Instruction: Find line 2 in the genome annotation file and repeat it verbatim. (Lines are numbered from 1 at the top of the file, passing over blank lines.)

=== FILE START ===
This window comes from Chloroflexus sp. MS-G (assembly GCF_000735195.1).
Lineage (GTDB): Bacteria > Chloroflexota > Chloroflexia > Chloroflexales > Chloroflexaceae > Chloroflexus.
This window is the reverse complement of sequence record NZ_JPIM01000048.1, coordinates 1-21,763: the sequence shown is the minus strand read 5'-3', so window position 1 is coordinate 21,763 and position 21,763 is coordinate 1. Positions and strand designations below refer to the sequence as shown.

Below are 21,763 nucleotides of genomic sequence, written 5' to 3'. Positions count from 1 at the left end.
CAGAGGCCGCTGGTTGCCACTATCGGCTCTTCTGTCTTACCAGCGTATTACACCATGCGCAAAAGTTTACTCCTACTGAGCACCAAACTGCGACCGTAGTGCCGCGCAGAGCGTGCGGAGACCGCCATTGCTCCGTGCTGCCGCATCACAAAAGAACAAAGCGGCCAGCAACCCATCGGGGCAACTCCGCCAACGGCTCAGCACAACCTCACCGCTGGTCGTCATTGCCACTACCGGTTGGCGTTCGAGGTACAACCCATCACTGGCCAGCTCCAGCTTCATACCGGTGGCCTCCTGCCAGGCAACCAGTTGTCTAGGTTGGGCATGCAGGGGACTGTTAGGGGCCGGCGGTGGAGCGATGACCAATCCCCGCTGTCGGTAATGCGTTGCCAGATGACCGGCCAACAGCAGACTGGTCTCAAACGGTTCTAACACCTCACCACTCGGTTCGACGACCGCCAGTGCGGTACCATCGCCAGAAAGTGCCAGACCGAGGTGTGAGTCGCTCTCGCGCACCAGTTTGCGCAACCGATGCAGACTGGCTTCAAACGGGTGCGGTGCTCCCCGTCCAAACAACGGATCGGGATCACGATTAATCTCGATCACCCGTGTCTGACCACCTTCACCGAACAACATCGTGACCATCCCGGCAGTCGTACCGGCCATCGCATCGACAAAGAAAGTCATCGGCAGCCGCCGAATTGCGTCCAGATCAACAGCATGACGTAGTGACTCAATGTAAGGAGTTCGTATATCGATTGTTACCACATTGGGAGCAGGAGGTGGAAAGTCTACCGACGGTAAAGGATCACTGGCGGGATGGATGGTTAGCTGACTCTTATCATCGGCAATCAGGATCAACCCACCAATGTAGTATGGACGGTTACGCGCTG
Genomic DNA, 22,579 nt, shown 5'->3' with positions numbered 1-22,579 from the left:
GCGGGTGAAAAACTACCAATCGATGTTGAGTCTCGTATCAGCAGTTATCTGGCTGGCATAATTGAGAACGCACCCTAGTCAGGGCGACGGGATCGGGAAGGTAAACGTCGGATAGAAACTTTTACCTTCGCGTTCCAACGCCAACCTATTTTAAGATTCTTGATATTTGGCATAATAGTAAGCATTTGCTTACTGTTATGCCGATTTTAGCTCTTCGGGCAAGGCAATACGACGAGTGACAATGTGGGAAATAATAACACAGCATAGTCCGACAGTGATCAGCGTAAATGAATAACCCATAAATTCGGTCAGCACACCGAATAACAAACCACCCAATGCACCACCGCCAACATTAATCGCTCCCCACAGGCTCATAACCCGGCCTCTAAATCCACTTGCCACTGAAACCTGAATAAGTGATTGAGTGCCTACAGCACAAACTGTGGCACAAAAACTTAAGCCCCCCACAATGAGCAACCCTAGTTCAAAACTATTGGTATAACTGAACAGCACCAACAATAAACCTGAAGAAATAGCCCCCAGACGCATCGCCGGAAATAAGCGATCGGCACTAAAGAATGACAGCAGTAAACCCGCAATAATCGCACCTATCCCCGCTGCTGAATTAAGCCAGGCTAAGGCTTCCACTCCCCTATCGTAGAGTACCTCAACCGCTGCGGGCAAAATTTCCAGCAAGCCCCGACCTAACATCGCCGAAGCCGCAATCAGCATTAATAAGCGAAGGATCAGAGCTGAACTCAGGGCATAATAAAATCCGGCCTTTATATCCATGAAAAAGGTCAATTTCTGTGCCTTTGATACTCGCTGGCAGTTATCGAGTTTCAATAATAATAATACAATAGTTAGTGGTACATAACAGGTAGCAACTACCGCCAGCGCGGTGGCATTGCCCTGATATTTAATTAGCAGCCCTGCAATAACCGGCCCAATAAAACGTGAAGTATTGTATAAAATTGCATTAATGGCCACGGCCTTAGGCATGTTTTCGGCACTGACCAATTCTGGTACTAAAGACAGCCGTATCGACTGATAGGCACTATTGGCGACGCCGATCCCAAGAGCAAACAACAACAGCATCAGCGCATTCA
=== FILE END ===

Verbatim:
Lineage (GTDB): Bacteria > Chloroflexota > Chloroflexia > Chloroflexales > Chloroflexaceae > Chloroflexus.